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Elvis plays the piano for fan Judy Spreckles - The Frontier Hotel, Las Vegas 1956.
Elvis: 'I want to tell you a story, if you don't mind, before I do this. See this young lady right here? Her name is Judy Spreckles. And let me tell you a story about her. When I came to Hollywood, I was Twenty years old, to do 'Love Me Tender', her family was the Spreckles Sugar family - you've heard of those, haven't you? Yeah, well I guess everybody has 'cause it's a big company - she gave me a four black star sapphire ring that I kept up until Priscilla and I were married. And Priscilla used it as an engagement ring.
This lady right here did, twenty years ago...Judy Spreckles. I don't know where she's been. She's been married, off in the hills, flying in the jets, climbing trees and all that kind of stuff, riding' horses. She's a wild woman, but she did that and she comes around here once in a while to check on me...'.
(Elvis about Judy Spreckles at the Las Vegas Hilton on September 2, 1974)
'He told me secrets that I never told and will never tell', says Spreckels. 'I had nothing to do with being a yes man for him and obviously he trusted me.
'Anything he told me was not going to go to any publication. I am the only person who was around Elvis who was a writer and didn't write a book. I felt secrets were secrets'.
Her collection of memorabilia includes every record Presley made but she says, 'My house is not decorated with Elvis memorabilia. I have so many indelible memories, I don't need to see them'.
They met when Spreckels, an heiress who had a ranch in Las Vegas, was living at a hotel where Elvis was staying.
'I was sitting at a writing desk in the lobby writing a letter and he just came up to me and started talking'.
It was 1956 and Elvis was a newborn star. 'How could you not know who he was even then?' she says. 'I was friendly and told him I loved his record, Heartbreak Hotel'.
Then he took her to the gift shop to show her a magazine.
'He said, 'This says I'm a hillbilly. I'm not, am I?' I said, 'No, you're a singer'. And after that I was with him and the guys all the time. There wasn't a crowd then, just a few guys'.
Back then, she says, Elvis was surrounded by the first wave of what would become known as the Memphis Mafia. Spreckels was the only woman in the group.
She once described herself as having been like a sister to Elvis but never a girlfriend.
'Girls come and go', she explained. 'But sisters stay forever'.
Reminded of the comment now, she says it is true. 'This sister lasted forever. We were friends till the day he died'.
Spreckels glows when remembering the idyllic early days.
'We were like kids', she says of that time when Elvis was about
21 and she was two years older. In the afternoons in Las Vegas they would ride bumper cars at an amusement park. And they went out for adventures where they could escape the fans.
'He loved the fact that I had a light blue Cadillac and he bought the same car for his mother in pink', she remembers.
'One day we drove my car out into the desert and his cousin came with us. Elvis drove that car as fast as it could go and I was in the front seat whooping and screaming and laughing. His cousin was on the floor in the back he was so scared. But I'd been a stunt player in the movies and Elvis couldn't go fast enough to scare me'.
When they visited Graceland, she said, 'We stayed up all night listening to Elvis singing and playing the piano. He liked to sing hymns. I didn't know any hymns but I do now. He introduced me to Amazing Grace'.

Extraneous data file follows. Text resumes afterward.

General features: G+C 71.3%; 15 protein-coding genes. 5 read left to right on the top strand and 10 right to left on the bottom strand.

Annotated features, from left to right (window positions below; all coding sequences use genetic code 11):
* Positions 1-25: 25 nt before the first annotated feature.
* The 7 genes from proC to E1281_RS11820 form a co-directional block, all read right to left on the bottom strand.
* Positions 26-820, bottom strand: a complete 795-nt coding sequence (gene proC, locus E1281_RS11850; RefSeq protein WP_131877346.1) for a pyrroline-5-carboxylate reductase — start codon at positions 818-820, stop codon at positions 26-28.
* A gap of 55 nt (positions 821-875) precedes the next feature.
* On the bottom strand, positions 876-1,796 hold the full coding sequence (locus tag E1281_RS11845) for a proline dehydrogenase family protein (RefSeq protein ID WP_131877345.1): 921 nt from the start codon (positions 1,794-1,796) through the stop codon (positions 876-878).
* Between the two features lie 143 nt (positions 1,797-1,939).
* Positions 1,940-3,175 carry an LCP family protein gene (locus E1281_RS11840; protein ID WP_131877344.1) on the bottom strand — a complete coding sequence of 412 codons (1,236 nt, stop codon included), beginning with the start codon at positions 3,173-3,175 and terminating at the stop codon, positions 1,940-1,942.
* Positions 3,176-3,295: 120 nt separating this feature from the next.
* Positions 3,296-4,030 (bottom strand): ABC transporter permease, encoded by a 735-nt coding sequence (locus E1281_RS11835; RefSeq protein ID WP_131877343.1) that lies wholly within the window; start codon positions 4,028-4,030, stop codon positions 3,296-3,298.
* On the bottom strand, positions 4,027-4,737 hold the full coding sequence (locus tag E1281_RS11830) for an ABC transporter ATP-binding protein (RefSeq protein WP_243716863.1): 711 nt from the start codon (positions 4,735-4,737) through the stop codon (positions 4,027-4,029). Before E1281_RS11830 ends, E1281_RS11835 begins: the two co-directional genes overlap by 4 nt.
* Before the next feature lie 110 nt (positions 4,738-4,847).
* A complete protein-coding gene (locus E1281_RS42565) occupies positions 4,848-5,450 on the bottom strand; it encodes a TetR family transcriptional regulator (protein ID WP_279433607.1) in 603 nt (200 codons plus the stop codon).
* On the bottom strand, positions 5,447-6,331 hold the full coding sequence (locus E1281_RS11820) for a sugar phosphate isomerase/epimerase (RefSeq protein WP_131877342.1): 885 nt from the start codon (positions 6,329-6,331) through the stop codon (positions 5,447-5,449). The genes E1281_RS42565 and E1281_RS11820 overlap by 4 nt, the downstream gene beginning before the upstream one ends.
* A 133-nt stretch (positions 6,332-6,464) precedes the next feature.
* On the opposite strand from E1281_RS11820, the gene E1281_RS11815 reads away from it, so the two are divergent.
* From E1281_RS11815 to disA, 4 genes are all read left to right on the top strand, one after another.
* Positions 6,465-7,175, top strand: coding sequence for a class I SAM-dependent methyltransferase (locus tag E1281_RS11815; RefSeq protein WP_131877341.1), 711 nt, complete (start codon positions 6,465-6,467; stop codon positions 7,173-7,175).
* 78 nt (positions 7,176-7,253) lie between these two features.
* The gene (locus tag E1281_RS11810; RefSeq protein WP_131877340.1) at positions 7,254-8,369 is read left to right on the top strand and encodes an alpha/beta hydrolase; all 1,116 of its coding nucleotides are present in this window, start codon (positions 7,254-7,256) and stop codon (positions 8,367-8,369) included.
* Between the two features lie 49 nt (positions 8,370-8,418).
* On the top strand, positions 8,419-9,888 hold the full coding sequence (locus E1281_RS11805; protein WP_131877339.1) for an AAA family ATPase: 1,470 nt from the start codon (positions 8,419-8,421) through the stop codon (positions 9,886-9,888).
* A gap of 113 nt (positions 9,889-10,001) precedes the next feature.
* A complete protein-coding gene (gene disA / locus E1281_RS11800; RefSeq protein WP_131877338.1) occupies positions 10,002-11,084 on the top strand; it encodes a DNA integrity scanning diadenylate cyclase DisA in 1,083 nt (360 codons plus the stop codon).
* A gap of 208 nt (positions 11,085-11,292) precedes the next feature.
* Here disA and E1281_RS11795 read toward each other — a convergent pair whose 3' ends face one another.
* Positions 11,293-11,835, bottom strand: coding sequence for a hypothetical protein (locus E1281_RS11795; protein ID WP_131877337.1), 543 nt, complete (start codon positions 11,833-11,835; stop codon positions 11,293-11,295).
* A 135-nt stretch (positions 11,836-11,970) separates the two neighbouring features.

In Los Angeles, where Elvis made movies, Judy remembers going out on a Sunday with him and his friend, actor Nick Adams.
'Elvis decided to stop in a sports store and buy us bows and arrows. It was just whimsy. We went up to Mulholland Drive and were shooting bows and arrows and nobody saw us'.
Another time, the trio went horseback riding and were captured in a snapshot by a teenager at the ranch. It shows Judy smiling up adoringly at Elvis, the wind blowing her hair. 'I'm the only one in that picture who's still alive', she notes sadly.
She has many unpublished photographs, she says, and 'He was looking at me all the time and he was laughing. It was just such a fun time'.
Often, she travelled to Elvis' singing engagements around the country. And once, Spreckels, an artist, got him to sit for a portrait she drew. He inscribed it, 'To Judy Spreckels, I love you, baby. Elvis Presley'.
'We loved each other, as it says on my picture. But it was just a really terrific friendship'.
When Elvis' mother Gladys died in 1958, Judy went to the funeral.
'I've never seen anyone as sad as Elvis was', she says. 'He grieved. He cried continuously. We were in the front hall at Graceland and he stood there hugging me for a half hour. He was crying and crying and crying. It was the saddest thing I'd ever seen'.
In later years, she attended his Las Vegas concerts and he would stop the show to introduce her to the audience. She had married by then and so had he. By the time drugs invaded his life, she was less involved.
'I never think of him as he was the last year or year and a half', she says. 'I think of him as so vibrant and beautiful and funny. When he died, a whole part of my life changed and I died a little'.
Spreckels now lives quietly in the San Fernando Valley. For a while she worked as a ghost writer of books and had a small publishing company. For years she was a trial watcher, attending famous court trials. Now, she describes herself as a recluse preferring to watch trials on TV.
She would like to sell her memorabilia, but is searching for a serious Elvis admirer dedicated to preserving the legend.
Asked if she ever ponders the tragedy of Elvis dying at 42, she pauses for a moment and says, 'I think he got as old as he wanted to get'.
From Elvis Presley Music ---- http://www.elvispresleymusic.com.au